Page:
2. Even if the govt enforcement of that private censorship de facto eliminates a 1st Amendment right of the citizen?

        A person’s First Amendment rights are far broader than just being allowed to tweet on Twitter.

  12. How, exactly, do monopolies and trust fit in with Libertarian ideology? An atomized market is one Libertarians should champion, not one with entities big enough to engage in wholesale regulatory capture.

    1. Competition destroys monopolies naturally via market mechanisms.

      1. That is nothing more than an assertion. May be true most of the time (here is a white swan. There is a white swan. Over there is a white swan). But you can’t get from there to All swans are white.

        1. No, it’s because monopolies tend to become bloated un-innovative behemoths who no longer serve well the interests of the customer. Because they no longer have meaningful competition, they don’t respond well to what the customer wants, and instead just demand that customers buy what they are selling even if it’s what they don’t really want. So in essence they turn into something like a government agency. Competitors find the market niche left unserved by the giant monopolist and use that as a wedge to ultimately force the downfall of the monopolist firm.

          1. Explains why all of the microbreweries are challenging Bud et al. Because dynamism is more important than money and ability to control regulations.

            At a certain point, government protects the monopoly. Always.

            1. Well…


              Competition IS hurting all the big breweries.

              1. Marijuana competition was also hurting the big breweries (and excise revenue) in 1936, so The Political State leapt into action, both barrels blazing–again. This was a replay of what it did when breweries and distilleries competed with glucose syrup and yeast plants two decades earlier.

              2. Annheuser-Bush InBev bought SABMiller. The government forced them to divest of the Miller and Coors brand beers to complete the purchase.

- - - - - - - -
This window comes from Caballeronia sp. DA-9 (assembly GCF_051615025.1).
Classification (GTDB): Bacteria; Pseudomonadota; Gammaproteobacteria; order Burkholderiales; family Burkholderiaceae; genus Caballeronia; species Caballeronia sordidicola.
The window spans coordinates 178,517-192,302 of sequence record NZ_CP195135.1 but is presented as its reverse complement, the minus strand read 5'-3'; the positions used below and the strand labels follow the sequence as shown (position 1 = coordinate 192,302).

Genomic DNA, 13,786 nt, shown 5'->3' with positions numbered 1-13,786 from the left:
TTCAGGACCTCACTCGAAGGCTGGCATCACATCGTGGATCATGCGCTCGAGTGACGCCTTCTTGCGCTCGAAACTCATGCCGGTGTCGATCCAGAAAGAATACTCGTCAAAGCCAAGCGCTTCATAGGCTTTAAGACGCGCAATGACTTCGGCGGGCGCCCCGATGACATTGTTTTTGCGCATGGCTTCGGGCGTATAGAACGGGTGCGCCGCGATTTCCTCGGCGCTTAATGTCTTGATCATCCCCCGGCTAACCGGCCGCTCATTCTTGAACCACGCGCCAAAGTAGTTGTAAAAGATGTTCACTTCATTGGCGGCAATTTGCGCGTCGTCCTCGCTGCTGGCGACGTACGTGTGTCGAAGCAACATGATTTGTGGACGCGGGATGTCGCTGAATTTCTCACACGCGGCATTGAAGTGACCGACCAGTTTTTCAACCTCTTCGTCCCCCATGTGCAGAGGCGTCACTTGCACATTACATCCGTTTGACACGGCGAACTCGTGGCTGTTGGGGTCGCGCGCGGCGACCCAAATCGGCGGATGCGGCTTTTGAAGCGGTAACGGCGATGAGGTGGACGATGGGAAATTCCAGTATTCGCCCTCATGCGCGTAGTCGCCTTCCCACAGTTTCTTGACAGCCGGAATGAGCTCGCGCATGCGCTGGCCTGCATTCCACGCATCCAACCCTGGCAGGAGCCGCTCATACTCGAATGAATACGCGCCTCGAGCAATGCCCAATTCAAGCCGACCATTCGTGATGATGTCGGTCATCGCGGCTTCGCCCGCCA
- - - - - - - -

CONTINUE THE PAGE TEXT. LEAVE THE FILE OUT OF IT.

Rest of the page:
Anti-trust forced them to not become a monopoly as they certainly were set to become one.

                1. Take a look at the article.
                  All three of those brands – Budweiser, Coors, Miller – lost market share.
                  The Goliaths are being taken down by the Davids consisting of foreign competitors and microbreweries.

                  1. And the reason is exactly as I described.
                    All three of those brands, whether they are run by the same Board of Directors or not, serve mass-market swill. More and more people are not satisfied by that, and want something better. So along come smaller competitors who serve what more of the public *actually wants*. The big behemoths can’t turn on a dime and deliver products to satisfy those who do still want the cheap swill AND those who want the craft beer.

                    Have you seen some of the recent Bud Light ads? They basically are sneering at the craft beer drinkers. They’ve given up on even bothering to appeal to those who want something better than piss water for beer.

            2. Which is the fault of the government, not of the market that would allow the presence of a monopoly only for limited time. Especially if themonopolies in question, which aren?t really monopolies, operate in the virtual space. Which is why they aren?t and never were monopolies, they just have a strong position on the market.

          2. OK. Explain baseball.

            The reality is that their exemption from all anti-trust (and they are one of the few industries that IS exempt from anti-trust law) is exactly the ‘competitive environment’ that should result in their downfall if ‘competition eliminates monopoly via market mechanisms’. Competition has done nothing of the sort. Precisely because the monopoly is able to kill off the competition. Yes – baseball is shrinking (200 teams -virtually all MLB or MLB-controlled – now instead of 500-1000 teams around WW2). It is repelling most athletes from pursuing it – driving them to other careers. But that is well within how one expects a healthy monopoly to function. There is in fact no competition now. The teams are extraordinarily profitable/valuable. And they have more power than ever to extract anti-competitive kickbacks from cities, fans, media, etc.

            Fact is baseball is exactly the ‘this swan is black’ that renders your entire ‘all swans are white’ case falsifiable and thus untrue. More significant also since it is one of the only industries that DOES function outside the restrictions imposed on everyone else via anti-trust.